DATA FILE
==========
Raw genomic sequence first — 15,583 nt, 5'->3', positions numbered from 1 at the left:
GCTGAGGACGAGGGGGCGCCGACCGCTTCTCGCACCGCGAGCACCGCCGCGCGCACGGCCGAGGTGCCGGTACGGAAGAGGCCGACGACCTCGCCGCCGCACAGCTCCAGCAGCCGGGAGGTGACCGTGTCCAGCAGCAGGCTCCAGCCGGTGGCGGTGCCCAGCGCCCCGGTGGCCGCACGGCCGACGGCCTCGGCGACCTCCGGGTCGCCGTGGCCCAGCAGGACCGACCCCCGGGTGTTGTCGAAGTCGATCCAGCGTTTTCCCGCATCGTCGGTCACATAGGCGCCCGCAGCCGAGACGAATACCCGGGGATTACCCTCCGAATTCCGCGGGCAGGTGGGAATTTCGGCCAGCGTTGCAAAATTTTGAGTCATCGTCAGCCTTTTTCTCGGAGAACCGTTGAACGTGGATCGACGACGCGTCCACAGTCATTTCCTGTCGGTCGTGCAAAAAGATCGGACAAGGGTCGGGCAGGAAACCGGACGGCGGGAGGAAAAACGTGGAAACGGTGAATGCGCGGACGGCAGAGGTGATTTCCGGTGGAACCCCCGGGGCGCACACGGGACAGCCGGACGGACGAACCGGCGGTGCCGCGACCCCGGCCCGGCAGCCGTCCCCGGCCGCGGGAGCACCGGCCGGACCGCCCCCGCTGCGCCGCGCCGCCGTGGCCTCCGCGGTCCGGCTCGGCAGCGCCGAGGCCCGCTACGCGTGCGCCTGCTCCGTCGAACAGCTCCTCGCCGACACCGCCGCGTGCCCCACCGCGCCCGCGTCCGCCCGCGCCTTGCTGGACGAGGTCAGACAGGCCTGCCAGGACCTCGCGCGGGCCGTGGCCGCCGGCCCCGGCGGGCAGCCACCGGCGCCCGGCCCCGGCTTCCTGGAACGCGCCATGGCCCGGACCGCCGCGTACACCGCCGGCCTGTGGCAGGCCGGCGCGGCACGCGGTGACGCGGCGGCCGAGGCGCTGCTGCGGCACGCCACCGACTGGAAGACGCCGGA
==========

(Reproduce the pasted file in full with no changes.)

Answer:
Raw genomic sequence first — 15,583 nt, 5'->3', positions numbered from 1 at the left:
GCTGAGGACGAGGGGGCGCCGACCGCTTCTCGCACCGCGAGCACCGCCGCGCGCACGGCCGAGGTGCCGGTACGGAAGAGGCCGACGACCTCGCCGCCGCACAGCTCCAGCAGCCGGGAGGTGACCGTGTCCAGCAGCAGGCTCCAGCCGGTGGCGGTGCCCAGCGCCCCGGTGGCCGCACGGCCGACGGCCTCGGCGACCTCCGGGTCGCCGTGGCCCAGCAGGACCGACCCCCGGGTGTTGTCGAAGTCGATCCAGCGTTTTCCCGCATCGTCGGTCACATAGGCGCCCGCAGCCGAGACGAATACCCGGGGATTACCCTCCGAATTCCGCGGGCAGGTGGGAATTTCGGCCAGCGTTGCAAAATTTTGAGTCATCGTCAGCCTTTTTCTCGGAGAACCGTTGAACGTGGATCGACGACGCGTCCACAGTCATTTCCTGTCGGTCGTGCAAAAAGATCGGACAAGGGTCGGGCAGGAAACCGGACGGCGGGAGGAAAAACGTGGAAACGGTGAATGCGCGGACGGCAGAGGTGATTTCCGGTGGAACCCCCGGGGCGCACACGGGACAGCCGGACGGACGAACCGGCGGTGCCGCGACCCCGGCCCGGCAGCCGTCCCCGGCCGCGGGAGCACCGGCCGGACCGCCCCCGCTGCGCCGCGCCGCCGTGGCCTCCGCGGTCCGGCTCGGCAGCGCCGAGGCCCGCTACGCGTGCGCCTGCTCCGTCGAACAGCTCCTCGCCGACACCGCCGCGTGCCCCACCGCGCCCGCGTCCGCCCGCGCCTTGCTGGACGAGGTCAGACAGGCCTGCCAGGACCTCGCGCGGGCCGTGGCCGCCGGCCCCGGCGGGCAGCCACCGGCGCCCGGCCCCGGCTTCCTGGAACGCGCCATGGCCCGGACCGCCGCGTACACCGCCGGCCTGTGGCAGGCCGGCGCGGCACGCGGTGACGCGGCGGCCGAGGCGCTGCTGCGGCACGCCACCGACTGGAAGACGCCGGA